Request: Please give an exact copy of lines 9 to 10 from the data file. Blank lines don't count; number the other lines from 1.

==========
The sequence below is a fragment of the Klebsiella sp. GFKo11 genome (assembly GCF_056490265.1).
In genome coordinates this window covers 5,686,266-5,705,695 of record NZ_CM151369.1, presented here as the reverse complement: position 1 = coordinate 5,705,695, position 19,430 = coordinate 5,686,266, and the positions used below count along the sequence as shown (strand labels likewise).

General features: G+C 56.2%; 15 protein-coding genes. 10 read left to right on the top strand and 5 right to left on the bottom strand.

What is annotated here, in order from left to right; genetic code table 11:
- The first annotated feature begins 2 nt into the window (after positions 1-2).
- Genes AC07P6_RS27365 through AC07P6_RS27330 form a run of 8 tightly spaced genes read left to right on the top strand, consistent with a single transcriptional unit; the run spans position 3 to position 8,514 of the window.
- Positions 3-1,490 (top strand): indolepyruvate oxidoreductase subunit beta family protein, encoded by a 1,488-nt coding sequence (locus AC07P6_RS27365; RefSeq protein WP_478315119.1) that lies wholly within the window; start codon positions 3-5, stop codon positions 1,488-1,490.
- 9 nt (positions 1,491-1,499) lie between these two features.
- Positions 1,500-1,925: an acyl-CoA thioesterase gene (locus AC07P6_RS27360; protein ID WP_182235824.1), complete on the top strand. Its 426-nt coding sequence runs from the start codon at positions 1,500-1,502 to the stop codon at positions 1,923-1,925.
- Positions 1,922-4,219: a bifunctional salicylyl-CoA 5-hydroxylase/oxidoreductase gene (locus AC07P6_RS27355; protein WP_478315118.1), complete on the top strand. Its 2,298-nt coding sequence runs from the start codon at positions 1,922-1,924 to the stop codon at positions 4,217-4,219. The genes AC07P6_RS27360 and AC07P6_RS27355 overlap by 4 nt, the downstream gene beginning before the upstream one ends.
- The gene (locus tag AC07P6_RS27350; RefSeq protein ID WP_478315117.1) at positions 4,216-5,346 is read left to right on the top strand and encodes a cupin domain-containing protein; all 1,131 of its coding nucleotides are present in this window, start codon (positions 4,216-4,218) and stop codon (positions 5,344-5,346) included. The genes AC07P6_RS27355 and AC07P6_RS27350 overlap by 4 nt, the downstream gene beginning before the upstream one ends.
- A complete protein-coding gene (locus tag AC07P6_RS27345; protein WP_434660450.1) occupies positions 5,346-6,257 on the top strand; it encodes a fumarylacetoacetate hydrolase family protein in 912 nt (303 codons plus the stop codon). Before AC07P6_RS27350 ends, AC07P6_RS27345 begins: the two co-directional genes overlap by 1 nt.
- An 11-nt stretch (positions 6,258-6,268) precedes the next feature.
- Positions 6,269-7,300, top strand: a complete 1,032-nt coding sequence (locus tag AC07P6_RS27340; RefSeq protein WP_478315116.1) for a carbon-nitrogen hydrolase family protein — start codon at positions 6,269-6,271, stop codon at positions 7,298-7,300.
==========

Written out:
- Positions 1,500-1,925: an acyl-CoA thioesterase gene (locus AC07P6_RS27360; protein ID WP_182235824.1), complete on the top strand. Its 426-nt coding sequence runs from the start codon at positions 1,500-1,502 to the stop codon at positions 1,923-1,925.
- Positions 1,922-4,219: a bifunctional salicylyl-CoA 5-hydroxylase/oxidoreductase gene (locus AC07P6_RS27355; protein WP_478315118.1), complete on the top strand. Its 2,298-nt coding sequence runs from the start codon at positions 1,922-1,924 to the stop codon at positions 4,217-4,219. The genes AC07P6_RS27360 and AC07P6_RS27355 overlap by 4 nt, the downstream gene beginning before the upstream one ends.